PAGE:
April 14, 2011
Despite efforts by President Obama to aggressively hire more veterans in the federal government, a disturbing number of veterans still remain unemployed, reported The Washington Post.
According to Military.com, retired U.S. Navy Rear Admiral T.L. McCreary, president of Military.com, said in a statement that the overall unemployment rate for veterans remains at 9 percent and the unemployment rate for post 9/11 veterans is approximately 11 percent. Furthermore, among young male veterans ages 18 to 24, the unemployment rate was an astonishing 21.9 percent in 2010 and female veterans face an unemployment rate of 13.5 percent.
"The reality is, as we continue to reduce our troop end strength, more veterans will be looking for civilian employment while job growth has not accelerated as much as hoped," he said.
While the slow economic recovery is indeed a problem, The Huffington Post noted that returning veterans face another hurdle--figuring out how the skills they gained in the service translate to civilian world. This is also a challenge for employers as they often don't understand how veteran skills fit into their business.
Eric Smith, 26, who worked as a physician's assistant in the intensive care unit (ICU) while in Iraq, felt confident that his expertise in the ICU and on the front lines would help him land a job when he returned home. He was shocked to discover that he couldn't get a job in medicine without the right certifications.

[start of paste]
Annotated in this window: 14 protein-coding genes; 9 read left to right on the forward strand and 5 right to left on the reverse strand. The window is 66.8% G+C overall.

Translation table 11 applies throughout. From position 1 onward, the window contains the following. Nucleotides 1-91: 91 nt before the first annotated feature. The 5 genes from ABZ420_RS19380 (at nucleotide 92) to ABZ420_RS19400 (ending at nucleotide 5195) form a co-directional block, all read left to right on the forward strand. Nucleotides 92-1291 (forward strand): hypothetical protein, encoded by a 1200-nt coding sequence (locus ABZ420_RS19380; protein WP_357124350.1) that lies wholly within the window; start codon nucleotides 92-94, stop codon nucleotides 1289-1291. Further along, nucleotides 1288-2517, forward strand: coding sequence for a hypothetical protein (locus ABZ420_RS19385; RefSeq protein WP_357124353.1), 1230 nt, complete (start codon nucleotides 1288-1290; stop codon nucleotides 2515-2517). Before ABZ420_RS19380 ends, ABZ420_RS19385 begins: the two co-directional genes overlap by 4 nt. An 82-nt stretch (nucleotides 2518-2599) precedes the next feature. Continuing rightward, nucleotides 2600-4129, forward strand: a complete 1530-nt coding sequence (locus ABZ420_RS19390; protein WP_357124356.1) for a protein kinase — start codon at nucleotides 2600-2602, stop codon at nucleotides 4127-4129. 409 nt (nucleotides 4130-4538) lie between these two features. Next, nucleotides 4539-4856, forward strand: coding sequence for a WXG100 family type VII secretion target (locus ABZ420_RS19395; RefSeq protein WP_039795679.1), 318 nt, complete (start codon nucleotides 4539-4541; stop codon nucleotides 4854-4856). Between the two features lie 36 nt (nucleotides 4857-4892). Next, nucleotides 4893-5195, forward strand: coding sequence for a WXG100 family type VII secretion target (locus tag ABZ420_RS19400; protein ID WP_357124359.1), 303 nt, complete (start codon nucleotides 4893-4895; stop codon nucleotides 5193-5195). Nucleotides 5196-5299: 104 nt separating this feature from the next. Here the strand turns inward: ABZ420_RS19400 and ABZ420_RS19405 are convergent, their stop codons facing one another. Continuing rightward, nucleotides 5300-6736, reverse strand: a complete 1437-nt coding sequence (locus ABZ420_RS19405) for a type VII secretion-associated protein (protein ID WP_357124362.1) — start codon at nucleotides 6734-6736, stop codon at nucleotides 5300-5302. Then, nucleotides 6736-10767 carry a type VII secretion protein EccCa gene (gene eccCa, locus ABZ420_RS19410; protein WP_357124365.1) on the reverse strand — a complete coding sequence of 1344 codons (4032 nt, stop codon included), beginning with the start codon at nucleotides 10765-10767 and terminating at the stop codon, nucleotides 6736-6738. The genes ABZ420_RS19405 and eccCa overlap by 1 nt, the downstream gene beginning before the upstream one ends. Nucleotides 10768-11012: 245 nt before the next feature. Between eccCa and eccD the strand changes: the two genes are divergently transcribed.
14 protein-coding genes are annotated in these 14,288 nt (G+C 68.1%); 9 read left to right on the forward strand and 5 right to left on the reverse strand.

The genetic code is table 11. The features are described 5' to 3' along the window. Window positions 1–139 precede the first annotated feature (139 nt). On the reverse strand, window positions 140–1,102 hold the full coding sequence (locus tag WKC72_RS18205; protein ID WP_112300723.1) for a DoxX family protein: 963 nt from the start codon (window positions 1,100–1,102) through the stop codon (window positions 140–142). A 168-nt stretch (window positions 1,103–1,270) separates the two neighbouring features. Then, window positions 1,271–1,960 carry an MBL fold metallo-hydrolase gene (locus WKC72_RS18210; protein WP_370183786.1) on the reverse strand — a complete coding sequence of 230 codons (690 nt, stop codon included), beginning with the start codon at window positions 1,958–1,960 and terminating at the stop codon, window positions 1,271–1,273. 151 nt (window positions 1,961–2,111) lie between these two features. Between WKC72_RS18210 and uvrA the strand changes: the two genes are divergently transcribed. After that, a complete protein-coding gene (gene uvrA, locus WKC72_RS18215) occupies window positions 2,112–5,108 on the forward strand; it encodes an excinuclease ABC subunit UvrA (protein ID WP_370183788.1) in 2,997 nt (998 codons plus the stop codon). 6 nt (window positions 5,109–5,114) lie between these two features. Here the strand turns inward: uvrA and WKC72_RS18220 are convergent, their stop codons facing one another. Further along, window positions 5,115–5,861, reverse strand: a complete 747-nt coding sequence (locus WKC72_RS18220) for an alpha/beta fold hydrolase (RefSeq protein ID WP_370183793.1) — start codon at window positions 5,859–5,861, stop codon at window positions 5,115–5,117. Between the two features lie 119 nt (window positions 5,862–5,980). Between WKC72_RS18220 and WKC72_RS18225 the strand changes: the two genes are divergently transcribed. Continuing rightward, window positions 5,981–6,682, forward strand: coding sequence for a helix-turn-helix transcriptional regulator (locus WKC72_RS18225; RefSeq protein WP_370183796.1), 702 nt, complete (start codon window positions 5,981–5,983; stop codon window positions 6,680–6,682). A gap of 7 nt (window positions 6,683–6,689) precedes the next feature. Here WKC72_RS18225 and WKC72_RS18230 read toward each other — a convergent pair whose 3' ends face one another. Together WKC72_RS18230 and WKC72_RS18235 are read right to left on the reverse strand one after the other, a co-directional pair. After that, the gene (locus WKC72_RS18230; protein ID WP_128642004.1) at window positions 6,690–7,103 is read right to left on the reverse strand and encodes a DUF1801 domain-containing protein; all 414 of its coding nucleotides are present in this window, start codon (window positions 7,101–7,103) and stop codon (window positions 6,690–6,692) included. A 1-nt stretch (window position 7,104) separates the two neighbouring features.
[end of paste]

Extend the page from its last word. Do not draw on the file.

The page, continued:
"They beat it into your head, that you're a veteran, [employers] want you, they know about your dependability and your training, blah blah blah," said Smith to The Huffington Post. "That proved not to be the case. I got out in August 2008, and in September 2008 there was a big economic downturn and that changed everything."
Advocates for veterans' rights say the unemployment situation is unacceptable.
"We're asking our young men and women to go serve in combat and make major sacrifices--not just going into danger for their country, but the sacrifice of time from their lives," said Tim Embree, a legislative associate at Iraq and Afghanistan Veterans of America who served two combat tours in Iraq. "It's a moral imperative to actually support them when they get home."
Many argue that there needs to be more federal programs to help vets transition into civilian life, particularly civilian jobs.
"We need to ensure the skills they've learned in the field transfer into the certifications they need to perform those same duties at home... We cannot continue down a path that has our veterans going from fighting to keep us safe to fighting just to get an interview," said Sen. Patty Murray, chairman of the Senate Veterans' Affairs Committee, in an email.
Compiled by Heidi M. Agustin
"Admiral T.L. McCreary's Senate Testimony on Veteran Employment," military.com, April 13, 2011
"Government increases hiring of veterans, but unemployment rate is still high," washingtonpost.com, April 13, 2011, Lisa Rein
"Out of War, Out of Luck: For Veterans, Skills Learned In Service Don't Translate To Employment," huffingtonpost.com, April 13, 2011, Lila Shapiro and Laura Bassett